Flight delay compensation is a vexed issue and has received a lot of attention in EC airline news recently. EC regulation says that if a flight is delayed for at least two hours or is cancelled, passengers are eligible to receive compensation. The only time these provisions will not apply is when the delay or cancellation is due to an extraordinary circumstance.
Soon, operators saw loopholes and began using them to deny fliers refunds and compensation when their flights were delayed or cancelled. For instance, the definition of ‘extraordinary circumstance’ is ambiguous. Many delays and cancellations are caused by technical problems on the flight. So the airlines started claiming that technical problems were also extraordinary circumstances.
Airlines’ faulty interpretation of ‘extraordinary circumstance’ is responsible for the problem
Extraordinary circumstances include crew strikes, adverse weather, political unrest, terrorism and acts of God. Under these conditions, a flight cannot take off without endangering the life of its passengers. Most technical problems can be avoided with routine maintenance. But if the issue is genuine, the airline is justified in delaying or cancelling the flight. EC regulation 261/2004 clearly mentions that safety and security objectives will override any other factor.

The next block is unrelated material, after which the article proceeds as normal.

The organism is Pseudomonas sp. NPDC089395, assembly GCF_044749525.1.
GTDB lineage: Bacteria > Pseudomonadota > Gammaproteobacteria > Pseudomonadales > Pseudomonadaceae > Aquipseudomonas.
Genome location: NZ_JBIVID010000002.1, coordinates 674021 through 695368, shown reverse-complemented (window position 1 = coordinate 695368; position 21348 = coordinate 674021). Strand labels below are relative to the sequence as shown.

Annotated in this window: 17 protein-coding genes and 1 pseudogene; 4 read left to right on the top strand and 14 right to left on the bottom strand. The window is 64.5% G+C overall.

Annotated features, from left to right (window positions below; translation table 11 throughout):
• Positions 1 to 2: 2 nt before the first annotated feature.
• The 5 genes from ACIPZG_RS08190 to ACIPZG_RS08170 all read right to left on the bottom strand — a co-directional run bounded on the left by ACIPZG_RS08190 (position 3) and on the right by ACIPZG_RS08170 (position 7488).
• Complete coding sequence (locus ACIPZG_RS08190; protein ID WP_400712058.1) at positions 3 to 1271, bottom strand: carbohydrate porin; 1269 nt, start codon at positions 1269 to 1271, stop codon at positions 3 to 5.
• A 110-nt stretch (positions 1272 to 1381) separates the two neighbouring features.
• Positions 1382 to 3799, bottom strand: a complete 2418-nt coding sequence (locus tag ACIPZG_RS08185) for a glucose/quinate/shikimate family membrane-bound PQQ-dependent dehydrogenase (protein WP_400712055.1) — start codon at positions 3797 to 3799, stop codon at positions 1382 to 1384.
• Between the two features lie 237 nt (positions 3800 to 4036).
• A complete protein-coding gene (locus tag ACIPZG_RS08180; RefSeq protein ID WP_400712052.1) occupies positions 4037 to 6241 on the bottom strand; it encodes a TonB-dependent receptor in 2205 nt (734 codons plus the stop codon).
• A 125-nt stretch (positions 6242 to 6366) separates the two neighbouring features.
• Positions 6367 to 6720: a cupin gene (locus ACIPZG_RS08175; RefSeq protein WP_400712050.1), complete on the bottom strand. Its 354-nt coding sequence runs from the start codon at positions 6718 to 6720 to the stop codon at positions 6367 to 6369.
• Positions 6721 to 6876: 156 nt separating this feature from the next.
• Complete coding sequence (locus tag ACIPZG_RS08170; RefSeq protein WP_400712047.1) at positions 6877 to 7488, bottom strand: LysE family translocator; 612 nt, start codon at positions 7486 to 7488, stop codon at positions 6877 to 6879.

Currently, EC flight news has been busy reporting on the Van der Lans Vs KLM case, at the CJEU. KLM, the Dutch airline is contending that technical problems also fall under extraordinary circumstances.
If KLM airline wins the case, which is highly unlikely, it will not have to pay compensation when its flights are delayed or cancelled due to technical problems, unless the CJEU lays down rules in the same judgement.
The problem is, if KLM wins the case, UK airlines will begin citing the KLM case to pressure the UK Supreme Court to overturn its ruling in the Jet2.Com Limited Vs Huzar case, where the court had ruled that technical problems could not be considered extraordinary circumstances. If that happens, the airlines will escape paying the billions of pounds in refunds and compensation that they have denied fliers all these years.
In the long term, the only way to end the problem is to revise EC regulation 261/2004 and clear the ambiguous interpretations.
More on EC regulation 261/2004
EC regulation 261/2004 also says that fliers should be provided with refreshments (and accommodation) free of charge, corresponding to the delay. Passengers shall also be provided free transport between the airport and the hotel. In addition, fliers shall be allowed to make two free telephone calls or send a fax.
The airline should also display at the check in counter, a message which will say, ‘if the flight is delayed for two hours or is cancelled, fliers can ask the airline personnel at the check-in-counter or boarding gate for a document which will appraise them of their rights’ (the document will also containing information on assistance and compensation).